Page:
When Nakheel began approaching investors in late 2006 about the possibility of selling Islamic bonds to finance its vast reclamation projects in the Gulf, their response could be summed up in just three words: "Sell us more." Those same investors are perhaps wishing they had kept their mouths shut as they ponder whether Nakheel will repay the bonds when they mature today and, if it does not, how long it will take the company to repay and how much of a discount it may try to negotiate. The possible delays are part of a proposed six-month standstill on repayments at Nakheel, its parent Dubai World and another of the conglomerate's property units, Limitless, as the group tries to whittle down at least US$26 billion (Dh95.49bn) in estimated debt. The prospect of a default at Nakheel upset international markets amid concern that Dubai's efforts to manage an estimated $85bn in debt will end up costing creditors. The apparent decision by Dubai not to pay Nakheel's debt has also sparked a reappraisal of emerging-market borrowers that investors believed could count on government support. Nakheel, which means "the palms", was established in 2003 under Sultan bin Sulayem, the Dubai World chairman, to manage the company's expansion from operating Dubai's ports into building three palm-shaped property developments: Palm Jumeirah, Palm Deira and Palm Jebel Ali. It then turned to creating The World, an offshore development in the shape of a world map. By early 2005, Nakheel had unveiled plans for its most ambitious development yet, Dubai Waterfront. The 12,437-hectare strip of coastal desert would be transformed into a new metropolis twice the size of Hong Kong, it said, becoming home to 1.5 million people. As its centrepiece, Nakheel planned to erect a 1km-high skyscraper, Al Burj. Nakheel's original plan was to raise $2.5bn. It was already a big sum for a company that had been financing its projects one by one; a watershed for an ambitious company that was redrawing Dubai's map with developments visible from space. Rather than being linked to a single project, the sukuk would be sold on Nakheel's own financial strength. Islamic investments were in demand and investors lined up for a piece of Nakheel's offering. By the time the bond's underwriters at Barclays and the Dubai Islamic Bank had tallied the orders, investors had offered to lend Nakheel as much as $6bn. Nakheel settled for $3.52bn, turning its sukuk into what was then the world's largest, just surpassing the $3.5bn raised by DP World that year to finance its controversial purchase of Britain's P&O. Nakheel's bond sale capped a year in which Dubai Islamic Bank was able to sell $9bn in Islamic bonds. But no one seemed to foresee that the boom in property Nakheel relied on would not last. "This town is a vast and vital construction site where prices for well-planned developments will increase for the foreseeable future," said James Wilson, then the Nakheel chief executive, in late 2005. Property in Dubai seemed unstoppable. "People think it is a dream but people are wrong,'' Khaled al Huraimel, then the general manager of Dubai Waterfront, told the International Herald Tribune in 2006. "What we start here, we finish." After falling as much as 30 per cent from their peaks last year, residential property prices in Dubai remain down by about 14 per cent from those highs, data from the Dubai Land Department compiled by reidin.com shows. Nakheel has been forced to put Dubai Waterfront into mothballs. It laid off 15 per cent of its staff in December last year and has continued to shed workers as part of the 12,000 job cuts being made at Dubai World. Investors were also attracted by the returns Nakheel's bond offered. At a time when low US and Japanese interest rates were prompting investors to shift funds to the most distant corners of the world in search of higher returns, Nakheel's bond offered a yield of 6.345 per cent on maturity. Nakheel was by then as well known for its bold financing moves as for its ambitious property plans. It had clinched a $350 million, 10-year Islamic loan in 2004 that was reported at the time to be the largest in the Middle East. The next year it sold $350m in bonds backed by the sale of the residences it was building on Palm Jumeirah, the first such securitisation in the region. The man credited with putting together that deal, Marwan Abedin, is now the executive director the Dubai Financial Support Fund, which last month appointed an accountant from Deloitte to take over Dubai World's restructuring and request the six-month standstill. Along with its yield, Nakheel's bond offered steady capital appreciation in its first year, climbing about 5 per cent. But it dropped in September last year after the collapse of Lehman Brothers touched off the global financial crisis. When the Investment Corporation of Dubai was forced to dip into its own cash last February to help Borse Dubai repay $3.4bn in loans, it plunged even further, to 63.5 cents on the dollar. The first murmurings that Nakheel bondholders might be in for a shock came in April, when the ratings agency Standard & Poor's said it had been informed that Nakheel was examining all available options in handling its outstanding debts. S&P interpreted the statement as casting doubt on Dubai's willingness to support other companies in its stable, prompting it to place its ratings on several Dubai Government-owned companies on review for a possible downgrade. After the Dubai World announcement, S&P and the two other leading ratings agencies, Fitch Ratings and Moody's Investors Service, have cut their ratings for Dubai's big borrowers to below investment grade. If Nakheel fails to redeem its bonds in full today, it will have a 14-day grace period in which it can still pay them off. If it does not, it would be in default of its agreement unless it reaches a compromise with bondholders. Analysts and advisers to Dubai World say Nakheel could offer to pay part of the debt on time and part later on new lending terms. According to the terms of the Islamic bond, Nakheel needs to convene the holders of at least half of the bond's value to vote on any new arrangement, which would have to be approved by at least 75 per cent of this group, representing 37.5 per cent of the debt owed, or $1.32bn of the bonds' face value. What remains unclear is how many of the bondholders support the standstill and how many oppose it. One New York-based group of creditors headed by a US hedge fund claims to represent enough of the bondholders to block any new deal and has threatened to pursue legal remedy. Nakheel's bond was guaranteed by Dubai World. To comply with the requirements of Islamic finance that every loan be connected to the purchase of some real asset, Nakheel's $3.52bn sukuk was backed by the Dubai Waterfront property. Investors would lend the money to three special-purpose vehicles that would buy the land from Nakheel. The company would use the money to finance its operations and then, using its earnings, would pay back the bond and buy back the land under Dubai Waterfront. It is not clear, however, whether the three investment vehicles, Nakheel Development 1, 2, and 3, still have title over Dubai Waterfront. firstname.lastname@example.org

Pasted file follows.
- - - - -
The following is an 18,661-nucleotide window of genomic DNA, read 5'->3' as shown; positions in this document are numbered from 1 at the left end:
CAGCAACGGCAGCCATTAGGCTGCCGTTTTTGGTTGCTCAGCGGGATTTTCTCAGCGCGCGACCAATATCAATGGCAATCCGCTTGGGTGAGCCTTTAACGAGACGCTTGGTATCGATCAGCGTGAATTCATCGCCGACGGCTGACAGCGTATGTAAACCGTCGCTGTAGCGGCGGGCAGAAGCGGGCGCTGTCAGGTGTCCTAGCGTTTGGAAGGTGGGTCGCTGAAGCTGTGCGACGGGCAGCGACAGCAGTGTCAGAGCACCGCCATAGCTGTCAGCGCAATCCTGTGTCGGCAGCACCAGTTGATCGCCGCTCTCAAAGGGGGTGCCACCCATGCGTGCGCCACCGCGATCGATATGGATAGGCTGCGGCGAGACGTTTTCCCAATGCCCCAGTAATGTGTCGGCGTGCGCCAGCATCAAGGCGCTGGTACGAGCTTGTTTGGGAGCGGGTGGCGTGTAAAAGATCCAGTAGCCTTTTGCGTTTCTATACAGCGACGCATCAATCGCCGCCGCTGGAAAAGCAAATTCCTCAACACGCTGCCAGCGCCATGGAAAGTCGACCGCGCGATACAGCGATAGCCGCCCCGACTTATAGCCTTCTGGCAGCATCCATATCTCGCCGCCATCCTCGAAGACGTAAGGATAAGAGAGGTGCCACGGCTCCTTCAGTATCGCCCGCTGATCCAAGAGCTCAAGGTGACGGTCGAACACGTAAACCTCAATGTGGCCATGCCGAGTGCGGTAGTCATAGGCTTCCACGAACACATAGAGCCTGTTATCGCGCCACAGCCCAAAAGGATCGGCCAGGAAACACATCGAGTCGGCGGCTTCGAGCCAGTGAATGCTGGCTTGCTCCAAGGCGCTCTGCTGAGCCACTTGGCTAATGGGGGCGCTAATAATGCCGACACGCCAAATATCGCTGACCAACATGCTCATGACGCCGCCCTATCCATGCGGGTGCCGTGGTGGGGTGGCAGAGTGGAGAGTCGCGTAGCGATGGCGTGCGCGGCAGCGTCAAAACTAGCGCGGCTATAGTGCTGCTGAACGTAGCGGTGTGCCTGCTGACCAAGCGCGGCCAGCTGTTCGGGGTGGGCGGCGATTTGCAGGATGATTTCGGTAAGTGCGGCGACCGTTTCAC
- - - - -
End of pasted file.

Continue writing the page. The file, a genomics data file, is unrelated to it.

KARIM SAHIB STF
Investors wait for Nakheel's next instalment